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1 ITC242 – Introduction to Data Communications Week 8 Topic 13 Wireless WANS Reading 2.

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Presentation on theme: "1 ITC242 – Introduction to Data Communications Week 8 Topic 13 Wireless WANS Reading 2."— Presentation transcript:

1 1 ITC242 – Introduction to Data Communications Week 8 Topic 13 Wireless WANS Reading 2

2 2 Topic 12 – Circuit/Packet switching Learning Objectives Define and describe the characteristics of: –Circuit switched network –Packet switched network Describe the application of both circuit switching and packet switching networks Compare Circuit/packet switched networks describing the advantages and disadvantages of each.

3 3 The Network Core mesh of interconnected routers the fundamental question: how is data transferred through net? –circuit switching: dedicated circuit per call: telephone net –packet-switching: data sent thru net in discrete “chunks”

4 4 Network Core: Circuit Switching End-end resources reserved for “call” link bandwidth, switch capacity dedicated resources: no sharing circuit-like (guaranteed) performance call setup required

5 5 Network Core: Circuit Switching network resources (e.g., bandwidth) divided into “pieces” pieces allocated to calls resource piece idle if not used by owning call (no sharing) dividing link bandwidth into “pieces” –frequency division –time division

6 6 Circuit Switching: FDM and TDM FDM frequency time TDM frequency time 4 users Example:

7 7 Circuit Switching Applications Public Telephone Network (PSTN) Private Automatic Branch Exchanges (PABX / PBX) Private Wide Area Networks (often used to interconnect PBXs in a single organization) Data Switch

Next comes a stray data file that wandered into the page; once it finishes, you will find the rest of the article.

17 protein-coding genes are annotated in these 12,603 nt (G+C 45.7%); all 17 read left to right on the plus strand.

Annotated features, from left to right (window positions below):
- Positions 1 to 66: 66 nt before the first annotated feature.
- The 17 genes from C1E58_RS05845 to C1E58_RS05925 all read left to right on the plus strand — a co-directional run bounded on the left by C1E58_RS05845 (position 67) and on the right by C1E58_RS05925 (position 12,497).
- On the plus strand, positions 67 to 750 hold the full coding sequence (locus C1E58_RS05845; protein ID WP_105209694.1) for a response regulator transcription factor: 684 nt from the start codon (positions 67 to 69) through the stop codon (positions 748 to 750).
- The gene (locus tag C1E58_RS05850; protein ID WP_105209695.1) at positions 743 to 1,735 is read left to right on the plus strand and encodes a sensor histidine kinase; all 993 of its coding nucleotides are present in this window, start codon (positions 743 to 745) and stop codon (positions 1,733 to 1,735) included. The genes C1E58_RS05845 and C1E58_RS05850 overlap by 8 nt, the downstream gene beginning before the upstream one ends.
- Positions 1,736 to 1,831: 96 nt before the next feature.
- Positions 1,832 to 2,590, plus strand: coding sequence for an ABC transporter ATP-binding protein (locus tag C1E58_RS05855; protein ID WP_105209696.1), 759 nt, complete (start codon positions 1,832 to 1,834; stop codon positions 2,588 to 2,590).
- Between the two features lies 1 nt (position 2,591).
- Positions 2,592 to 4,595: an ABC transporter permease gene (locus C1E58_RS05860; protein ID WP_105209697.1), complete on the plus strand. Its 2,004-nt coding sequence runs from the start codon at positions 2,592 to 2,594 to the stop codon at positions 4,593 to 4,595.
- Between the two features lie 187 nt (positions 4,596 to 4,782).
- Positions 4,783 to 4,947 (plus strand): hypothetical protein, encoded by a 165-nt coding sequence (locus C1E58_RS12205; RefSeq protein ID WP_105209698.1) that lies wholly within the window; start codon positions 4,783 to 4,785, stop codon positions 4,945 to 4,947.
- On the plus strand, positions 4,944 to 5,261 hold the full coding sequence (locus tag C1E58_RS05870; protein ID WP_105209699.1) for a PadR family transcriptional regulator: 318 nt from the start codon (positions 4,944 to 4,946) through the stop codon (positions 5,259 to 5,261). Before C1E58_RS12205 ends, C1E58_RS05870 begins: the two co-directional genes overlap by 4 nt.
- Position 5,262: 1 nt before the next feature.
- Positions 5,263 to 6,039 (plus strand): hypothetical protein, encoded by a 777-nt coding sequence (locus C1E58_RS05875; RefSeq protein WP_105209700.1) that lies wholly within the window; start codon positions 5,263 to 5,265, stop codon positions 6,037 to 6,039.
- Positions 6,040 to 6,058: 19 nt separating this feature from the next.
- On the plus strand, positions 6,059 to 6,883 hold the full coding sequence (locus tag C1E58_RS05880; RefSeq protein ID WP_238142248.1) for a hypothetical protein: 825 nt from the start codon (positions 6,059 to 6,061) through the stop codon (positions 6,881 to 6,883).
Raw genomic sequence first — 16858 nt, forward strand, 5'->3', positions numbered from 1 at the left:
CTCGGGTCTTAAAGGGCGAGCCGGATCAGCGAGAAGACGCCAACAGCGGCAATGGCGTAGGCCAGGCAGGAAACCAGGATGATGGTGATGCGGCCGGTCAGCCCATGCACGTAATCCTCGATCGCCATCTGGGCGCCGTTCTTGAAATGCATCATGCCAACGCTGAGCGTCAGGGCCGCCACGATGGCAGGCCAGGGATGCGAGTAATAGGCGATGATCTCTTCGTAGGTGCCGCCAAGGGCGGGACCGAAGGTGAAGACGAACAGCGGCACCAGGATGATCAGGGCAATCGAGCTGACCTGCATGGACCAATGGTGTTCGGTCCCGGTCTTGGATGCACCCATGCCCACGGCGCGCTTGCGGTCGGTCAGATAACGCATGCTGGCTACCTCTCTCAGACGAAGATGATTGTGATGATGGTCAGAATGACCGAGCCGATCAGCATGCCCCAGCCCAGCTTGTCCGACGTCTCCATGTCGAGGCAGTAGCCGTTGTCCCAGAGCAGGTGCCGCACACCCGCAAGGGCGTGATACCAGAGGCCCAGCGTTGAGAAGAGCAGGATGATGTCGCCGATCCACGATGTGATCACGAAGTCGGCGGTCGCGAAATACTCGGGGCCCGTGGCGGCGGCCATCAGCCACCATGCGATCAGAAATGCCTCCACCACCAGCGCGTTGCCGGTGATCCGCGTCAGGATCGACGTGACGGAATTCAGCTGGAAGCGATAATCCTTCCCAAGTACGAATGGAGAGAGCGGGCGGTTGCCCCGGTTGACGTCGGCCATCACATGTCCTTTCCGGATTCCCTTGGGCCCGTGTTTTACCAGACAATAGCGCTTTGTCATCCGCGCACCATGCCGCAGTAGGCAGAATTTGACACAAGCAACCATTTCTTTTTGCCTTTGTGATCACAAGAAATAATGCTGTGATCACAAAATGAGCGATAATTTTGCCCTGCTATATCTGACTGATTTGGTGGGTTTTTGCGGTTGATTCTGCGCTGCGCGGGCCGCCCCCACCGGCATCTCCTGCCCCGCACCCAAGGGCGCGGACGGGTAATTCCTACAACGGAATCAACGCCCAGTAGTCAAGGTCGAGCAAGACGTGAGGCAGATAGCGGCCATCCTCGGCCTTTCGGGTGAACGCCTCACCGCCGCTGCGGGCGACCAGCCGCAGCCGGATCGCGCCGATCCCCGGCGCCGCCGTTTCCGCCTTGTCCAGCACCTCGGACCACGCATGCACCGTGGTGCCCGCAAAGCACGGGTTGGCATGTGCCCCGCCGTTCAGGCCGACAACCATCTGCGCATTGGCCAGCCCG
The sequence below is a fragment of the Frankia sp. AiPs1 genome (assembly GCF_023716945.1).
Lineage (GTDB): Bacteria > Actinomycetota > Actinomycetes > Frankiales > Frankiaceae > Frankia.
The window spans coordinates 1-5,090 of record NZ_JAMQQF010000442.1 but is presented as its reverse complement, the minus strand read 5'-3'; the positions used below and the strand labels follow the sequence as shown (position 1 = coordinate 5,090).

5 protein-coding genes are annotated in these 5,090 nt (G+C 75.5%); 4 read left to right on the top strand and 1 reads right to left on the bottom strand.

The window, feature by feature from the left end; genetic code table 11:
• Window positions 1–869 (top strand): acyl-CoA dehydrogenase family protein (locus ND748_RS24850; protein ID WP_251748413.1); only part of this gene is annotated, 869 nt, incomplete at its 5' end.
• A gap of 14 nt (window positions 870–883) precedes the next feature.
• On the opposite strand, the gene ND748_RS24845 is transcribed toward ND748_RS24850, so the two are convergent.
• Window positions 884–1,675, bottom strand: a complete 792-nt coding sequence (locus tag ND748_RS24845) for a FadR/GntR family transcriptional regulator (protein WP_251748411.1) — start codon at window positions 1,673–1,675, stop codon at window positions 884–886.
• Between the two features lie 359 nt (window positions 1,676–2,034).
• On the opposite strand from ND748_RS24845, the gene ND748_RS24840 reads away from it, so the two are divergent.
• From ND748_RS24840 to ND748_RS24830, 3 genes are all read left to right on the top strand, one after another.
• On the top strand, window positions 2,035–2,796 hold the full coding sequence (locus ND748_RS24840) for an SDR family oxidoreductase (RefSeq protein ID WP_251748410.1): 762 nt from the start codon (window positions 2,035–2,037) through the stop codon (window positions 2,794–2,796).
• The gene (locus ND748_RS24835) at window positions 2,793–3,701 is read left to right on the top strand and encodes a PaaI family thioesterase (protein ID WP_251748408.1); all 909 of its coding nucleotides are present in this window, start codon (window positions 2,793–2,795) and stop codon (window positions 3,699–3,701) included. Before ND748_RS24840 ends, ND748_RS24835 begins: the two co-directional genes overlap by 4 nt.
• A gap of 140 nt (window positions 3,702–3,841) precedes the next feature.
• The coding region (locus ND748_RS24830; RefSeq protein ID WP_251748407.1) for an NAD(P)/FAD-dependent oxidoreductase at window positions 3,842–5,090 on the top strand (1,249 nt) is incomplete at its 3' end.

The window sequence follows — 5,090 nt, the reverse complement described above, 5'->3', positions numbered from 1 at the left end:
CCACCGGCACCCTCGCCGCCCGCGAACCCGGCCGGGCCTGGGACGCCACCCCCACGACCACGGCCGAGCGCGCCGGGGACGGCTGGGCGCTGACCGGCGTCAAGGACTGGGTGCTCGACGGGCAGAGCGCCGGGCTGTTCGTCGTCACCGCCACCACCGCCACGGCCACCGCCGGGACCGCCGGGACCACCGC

8 8 Network Core: Packet Switching each end-end data stream divided into packets user A, B packets share network resources each packet uses full link bandwidth resources used as needed resource contention: aggregate resource demand can exceed amount available congestion: packets queue, wait for link use store and forward: packets move one hop at a time –Node receives complete packet before forwarding Bandwidth division into “pieces” Dedicated allocation Resource reservation

9 9 Packet-switching: store-and- forward store and forward: entire packet must arrive at router before it can be transmitted on next link R R R L

10 10 Delay and loss in packet- switched networks packets queue in router buffers packet arrival rate to link exceeds output link capacity packets queue, wait for turn A B packet being transmitted (delay) packets queueing (delay) free (available) buffers: arriving packets dropped (loss) if no free buffers

11 11 Four sources of packet delay 1. nodal processing: –check bit errors –determine output link A B propagation transmission nodal processing queueing 2. queueing –time waiting at output link for transmission –depends on congestion level of router

12 12 Delay in packet-switched networks 3. Transmission delay: R=link bandwidth (bps) L=packet length (bits) time to send bits into link = L/R 4. Propagation delay: d = length of physical link s = propagation speed in medium (~2x10 8 m/sec) propagation delay = d/s A B propagation transmission nodal processing queueing Note: s and R are very different quantities!

13 13 Caravan analogy cars “propagate” at 100 km/hr toll booth takes 12 sec to service car (transmission time) car~bit; caravan ~ packet Q: How long until caravan is lined up before 2nd toll booth? Time to “push” entire caravan through toll booth onto highway = 12*10 = 120 sec Time for last car to propagate from 1st to 2nd toll both: 100km/(100km/hr)= 1 hr A: 62 minutes toll booth toll booth ten-car caravan 100 km

14 14 Topic 13 – Wireless WANs Learning Objectives Describe the properties and applications of the different types of satellite communications.